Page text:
There was a low coffee-table at the rear of the office, and four easy chairs around it. On the round brass table-top were cups and saucers, a coffee urn, cigarettes—and a copy of the current issue of the Galactic Statesmen's Journal, open at an article entitled Probable Future Courses of Solar League Diplomacy, by somebody who had signed himself Machiavelli, Jr.

I was beginning to wish that the pseudonymous Machiavelli, Jr. had never been born, or, at least, had stayed on Theta Virgo IV and been a wineberry planter as his father had wanted him to be.

As I sat down and accepted a cup of coffee, I avoided looking at the periodical. They were probably going to hang it around my neck before they shoved me out of the airlock.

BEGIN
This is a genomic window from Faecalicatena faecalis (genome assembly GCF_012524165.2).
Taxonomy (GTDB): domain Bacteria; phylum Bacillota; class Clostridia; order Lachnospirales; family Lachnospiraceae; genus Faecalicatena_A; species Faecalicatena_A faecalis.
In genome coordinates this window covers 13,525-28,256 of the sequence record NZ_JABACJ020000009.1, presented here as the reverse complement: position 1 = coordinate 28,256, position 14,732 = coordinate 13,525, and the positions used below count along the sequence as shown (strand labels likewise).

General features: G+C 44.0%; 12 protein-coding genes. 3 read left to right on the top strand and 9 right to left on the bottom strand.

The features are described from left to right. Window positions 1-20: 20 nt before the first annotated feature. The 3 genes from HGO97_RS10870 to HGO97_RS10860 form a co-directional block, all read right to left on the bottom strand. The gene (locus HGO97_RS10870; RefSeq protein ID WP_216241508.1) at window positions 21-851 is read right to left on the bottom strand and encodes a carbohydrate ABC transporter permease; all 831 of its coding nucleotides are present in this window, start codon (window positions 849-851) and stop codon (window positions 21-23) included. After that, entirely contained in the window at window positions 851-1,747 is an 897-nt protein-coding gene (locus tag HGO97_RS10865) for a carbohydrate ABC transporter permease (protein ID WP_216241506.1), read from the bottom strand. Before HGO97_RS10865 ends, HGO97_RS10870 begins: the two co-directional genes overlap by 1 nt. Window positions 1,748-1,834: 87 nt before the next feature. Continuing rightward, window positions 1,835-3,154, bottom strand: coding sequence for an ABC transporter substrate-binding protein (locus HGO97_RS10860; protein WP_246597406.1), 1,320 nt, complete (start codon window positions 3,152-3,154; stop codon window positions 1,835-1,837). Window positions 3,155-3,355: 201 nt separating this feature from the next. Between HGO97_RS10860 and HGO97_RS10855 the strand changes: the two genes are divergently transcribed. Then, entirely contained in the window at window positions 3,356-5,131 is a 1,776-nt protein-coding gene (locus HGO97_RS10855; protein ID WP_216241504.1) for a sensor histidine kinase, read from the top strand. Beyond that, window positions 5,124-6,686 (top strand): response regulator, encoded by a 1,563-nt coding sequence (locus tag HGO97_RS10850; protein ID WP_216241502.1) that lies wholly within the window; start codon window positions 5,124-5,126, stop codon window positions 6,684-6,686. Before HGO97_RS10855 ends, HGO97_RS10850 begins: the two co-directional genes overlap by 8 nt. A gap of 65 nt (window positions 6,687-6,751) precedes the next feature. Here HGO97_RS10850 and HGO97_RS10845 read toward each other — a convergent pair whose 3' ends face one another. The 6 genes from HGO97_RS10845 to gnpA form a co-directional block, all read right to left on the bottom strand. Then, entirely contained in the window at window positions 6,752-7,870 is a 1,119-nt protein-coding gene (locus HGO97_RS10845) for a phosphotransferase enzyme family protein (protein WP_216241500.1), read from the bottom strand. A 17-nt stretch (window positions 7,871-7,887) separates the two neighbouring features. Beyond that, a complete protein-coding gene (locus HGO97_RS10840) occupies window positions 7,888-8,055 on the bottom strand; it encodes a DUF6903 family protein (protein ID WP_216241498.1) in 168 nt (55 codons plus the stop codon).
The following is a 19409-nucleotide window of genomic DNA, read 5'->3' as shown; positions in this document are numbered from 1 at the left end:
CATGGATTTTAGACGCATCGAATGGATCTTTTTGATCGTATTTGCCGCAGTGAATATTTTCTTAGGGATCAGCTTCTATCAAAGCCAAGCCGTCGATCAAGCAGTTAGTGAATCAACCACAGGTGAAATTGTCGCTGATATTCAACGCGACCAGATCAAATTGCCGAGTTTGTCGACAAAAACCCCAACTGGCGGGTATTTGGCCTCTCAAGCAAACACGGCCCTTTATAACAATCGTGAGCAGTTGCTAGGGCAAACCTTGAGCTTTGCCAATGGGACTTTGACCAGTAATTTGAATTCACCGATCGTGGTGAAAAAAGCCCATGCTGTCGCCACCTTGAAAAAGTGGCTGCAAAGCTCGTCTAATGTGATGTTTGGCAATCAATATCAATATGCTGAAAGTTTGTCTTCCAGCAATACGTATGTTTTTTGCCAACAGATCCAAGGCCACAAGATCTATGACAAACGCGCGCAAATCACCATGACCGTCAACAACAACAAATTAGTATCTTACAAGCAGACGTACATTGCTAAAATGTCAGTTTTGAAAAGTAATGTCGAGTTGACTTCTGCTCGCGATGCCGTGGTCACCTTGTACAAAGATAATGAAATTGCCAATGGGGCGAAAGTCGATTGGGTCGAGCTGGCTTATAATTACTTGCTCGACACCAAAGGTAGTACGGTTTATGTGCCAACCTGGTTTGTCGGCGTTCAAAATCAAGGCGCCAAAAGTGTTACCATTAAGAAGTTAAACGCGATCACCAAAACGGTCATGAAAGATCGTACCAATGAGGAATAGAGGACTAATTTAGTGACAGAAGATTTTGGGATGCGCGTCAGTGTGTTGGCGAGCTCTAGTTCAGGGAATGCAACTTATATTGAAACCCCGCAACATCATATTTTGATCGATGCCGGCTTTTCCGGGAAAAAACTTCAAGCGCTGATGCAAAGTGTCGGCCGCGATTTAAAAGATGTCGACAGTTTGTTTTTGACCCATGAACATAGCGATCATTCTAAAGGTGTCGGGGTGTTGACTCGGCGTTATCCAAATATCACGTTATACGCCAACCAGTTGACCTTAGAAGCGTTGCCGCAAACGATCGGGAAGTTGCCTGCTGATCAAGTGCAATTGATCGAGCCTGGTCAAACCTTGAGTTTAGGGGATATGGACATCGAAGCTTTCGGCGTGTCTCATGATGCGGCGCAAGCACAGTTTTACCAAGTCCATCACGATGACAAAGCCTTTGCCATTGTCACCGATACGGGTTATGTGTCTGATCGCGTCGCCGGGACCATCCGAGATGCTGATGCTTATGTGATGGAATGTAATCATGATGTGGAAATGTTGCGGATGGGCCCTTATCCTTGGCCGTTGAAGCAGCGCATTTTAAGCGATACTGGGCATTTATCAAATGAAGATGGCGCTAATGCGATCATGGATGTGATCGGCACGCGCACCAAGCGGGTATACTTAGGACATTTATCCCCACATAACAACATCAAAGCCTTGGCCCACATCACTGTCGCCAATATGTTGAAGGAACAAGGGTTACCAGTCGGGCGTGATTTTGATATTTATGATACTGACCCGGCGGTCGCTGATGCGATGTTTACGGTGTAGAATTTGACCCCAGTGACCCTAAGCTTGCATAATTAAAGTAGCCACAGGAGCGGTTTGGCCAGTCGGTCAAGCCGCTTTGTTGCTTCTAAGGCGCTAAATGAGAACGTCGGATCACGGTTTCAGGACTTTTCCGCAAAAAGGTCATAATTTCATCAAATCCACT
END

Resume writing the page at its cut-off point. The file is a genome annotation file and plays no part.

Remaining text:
"Mr. Silk is, as you know, in our Consular Service," Ghopal was saying to the others. "Back on Luna on rotation, doing something in Mr. Halvord's section. He is the gentleman who did such a splendid job for us on Assha—Gamma Norma III.

"And, as he has just demonstrated," he added, gesturing toward the Statesman's Journal on the Benares-work table, "he is a student both of the diplomacy of the past and the implications of our present policies."

"A bit frank," Klüng commented dubiously.

"But judicious," Natalenko squeaked, in the high eunuchoid voice that came so incongruously from his bulk. "He aired his singularly accurate predictions in a periodical that doesn't have a circulation of more than a thousand copies outside his own department. And I don't think the public's semantic reactions to the terminology of imperialism is as bad as you imagine. They seem quite satisfied, now, with the change in the title of your department, from Defense to Aggression."